The Time Machine by H.G. Wells

Granted Wells was far, far ahead of his time, but really, his writing stinks. There's no character formation (bland unlikeable protagonists) and no passion for the art of storytelling. If he had a writing partner who could of helped him with these shortcomings, his very original ideas and his true vision of what he was trying to write might have come through better. I'm glad he was there to get the ball rolling for science fiction, but I forced myself to read all his books on the hopes and say-so that these were classics. I'd rather have read Verne, Bester, Miller and Huxley.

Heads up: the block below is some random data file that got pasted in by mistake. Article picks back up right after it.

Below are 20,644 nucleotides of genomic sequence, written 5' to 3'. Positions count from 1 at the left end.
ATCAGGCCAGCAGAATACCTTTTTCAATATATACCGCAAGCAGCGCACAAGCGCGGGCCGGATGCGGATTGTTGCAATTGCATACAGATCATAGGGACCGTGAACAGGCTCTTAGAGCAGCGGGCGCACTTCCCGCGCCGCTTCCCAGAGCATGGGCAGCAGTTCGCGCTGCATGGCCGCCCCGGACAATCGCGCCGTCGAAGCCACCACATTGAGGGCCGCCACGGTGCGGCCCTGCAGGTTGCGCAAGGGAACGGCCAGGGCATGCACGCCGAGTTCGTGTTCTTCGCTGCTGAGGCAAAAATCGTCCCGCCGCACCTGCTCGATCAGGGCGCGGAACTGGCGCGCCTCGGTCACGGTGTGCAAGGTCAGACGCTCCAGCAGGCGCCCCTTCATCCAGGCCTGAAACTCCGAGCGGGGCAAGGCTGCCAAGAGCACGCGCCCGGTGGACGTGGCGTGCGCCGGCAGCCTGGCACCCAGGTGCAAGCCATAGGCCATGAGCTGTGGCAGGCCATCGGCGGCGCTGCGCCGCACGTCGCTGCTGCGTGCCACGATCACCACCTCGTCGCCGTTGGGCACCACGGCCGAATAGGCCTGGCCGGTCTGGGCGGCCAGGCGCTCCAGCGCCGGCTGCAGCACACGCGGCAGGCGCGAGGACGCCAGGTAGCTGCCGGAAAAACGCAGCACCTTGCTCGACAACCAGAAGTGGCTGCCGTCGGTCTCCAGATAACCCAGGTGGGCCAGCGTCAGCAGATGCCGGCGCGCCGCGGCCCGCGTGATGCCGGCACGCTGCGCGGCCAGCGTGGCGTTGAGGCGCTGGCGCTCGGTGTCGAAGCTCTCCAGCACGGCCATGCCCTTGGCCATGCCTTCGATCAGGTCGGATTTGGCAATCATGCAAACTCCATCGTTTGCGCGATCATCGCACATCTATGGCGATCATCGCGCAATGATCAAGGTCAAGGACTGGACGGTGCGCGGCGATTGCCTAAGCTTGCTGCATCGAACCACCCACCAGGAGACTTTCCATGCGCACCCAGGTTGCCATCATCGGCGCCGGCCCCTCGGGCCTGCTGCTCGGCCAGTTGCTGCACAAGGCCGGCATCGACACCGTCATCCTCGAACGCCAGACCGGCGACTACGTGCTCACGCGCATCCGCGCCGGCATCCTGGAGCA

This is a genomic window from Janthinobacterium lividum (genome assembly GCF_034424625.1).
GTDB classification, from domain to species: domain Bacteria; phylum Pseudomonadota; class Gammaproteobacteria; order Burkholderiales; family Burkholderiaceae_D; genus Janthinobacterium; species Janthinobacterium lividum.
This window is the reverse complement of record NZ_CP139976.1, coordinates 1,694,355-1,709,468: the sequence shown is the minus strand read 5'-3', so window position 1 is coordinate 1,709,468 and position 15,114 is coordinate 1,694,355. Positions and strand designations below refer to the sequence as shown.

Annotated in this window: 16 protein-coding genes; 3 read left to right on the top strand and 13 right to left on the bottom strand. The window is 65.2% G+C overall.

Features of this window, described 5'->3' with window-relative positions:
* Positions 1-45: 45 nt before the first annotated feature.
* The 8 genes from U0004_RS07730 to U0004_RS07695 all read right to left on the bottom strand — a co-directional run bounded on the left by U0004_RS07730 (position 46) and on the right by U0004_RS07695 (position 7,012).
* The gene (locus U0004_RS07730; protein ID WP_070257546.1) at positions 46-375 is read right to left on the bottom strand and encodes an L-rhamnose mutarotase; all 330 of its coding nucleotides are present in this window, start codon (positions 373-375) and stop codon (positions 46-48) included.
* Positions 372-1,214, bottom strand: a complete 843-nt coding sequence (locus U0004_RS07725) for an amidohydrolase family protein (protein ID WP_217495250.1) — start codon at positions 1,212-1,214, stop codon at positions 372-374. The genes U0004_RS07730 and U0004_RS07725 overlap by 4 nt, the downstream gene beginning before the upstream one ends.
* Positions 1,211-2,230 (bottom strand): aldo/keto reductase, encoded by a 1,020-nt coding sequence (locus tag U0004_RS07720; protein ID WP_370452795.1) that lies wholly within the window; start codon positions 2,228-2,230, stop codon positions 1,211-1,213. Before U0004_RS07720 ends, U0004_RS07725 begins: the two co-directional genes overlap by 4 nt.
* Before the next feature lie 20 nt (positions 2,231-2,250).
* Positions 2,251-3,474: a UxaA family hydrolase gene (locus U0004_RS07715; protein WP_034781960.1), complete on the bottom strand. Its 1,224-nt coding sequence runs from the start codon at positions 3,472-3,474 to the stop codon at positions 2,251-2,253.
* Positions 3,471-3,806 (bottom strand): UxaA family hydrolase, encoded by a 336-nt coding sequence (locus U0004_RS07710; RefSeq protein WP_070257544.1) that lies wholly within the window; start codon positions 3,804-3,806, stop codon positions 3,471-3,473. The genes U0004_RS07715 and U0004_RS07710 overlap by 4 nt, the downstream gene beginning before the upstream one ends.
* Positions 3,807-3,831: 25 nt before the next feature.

149:

You thought I was trolling but I wasn't. Just a silly joke...

:(

150:

it Makes a Truely great movie though - especialy the football match v Manchester United.

151:

@ 142:

Let's face it. Moby Dick would have been a much better book if Melville had retained an editor before the book went to print.

Drawing on my brief career as an English major again, Melville is only doing what most authors in his day did. Maybe life was more leisurely then, or the readers more demanding, but that level of description and detail (I assume that is what the complaint is about) was much more often the norm than otherwise.

In fact, many people credit Poe with inventing (or at least, making popular) the technique of "impressionistic expertise", that is, expertise - in, say, the business of whaling - is not demonstrated with hundreds of pages of text, but suggested through a mere few paragraphs and a throwaway line or three. Still other people maintain that this new technique was one of the tools of those scribblers of that newfangled stuff, "scientific fiction" :-)

152: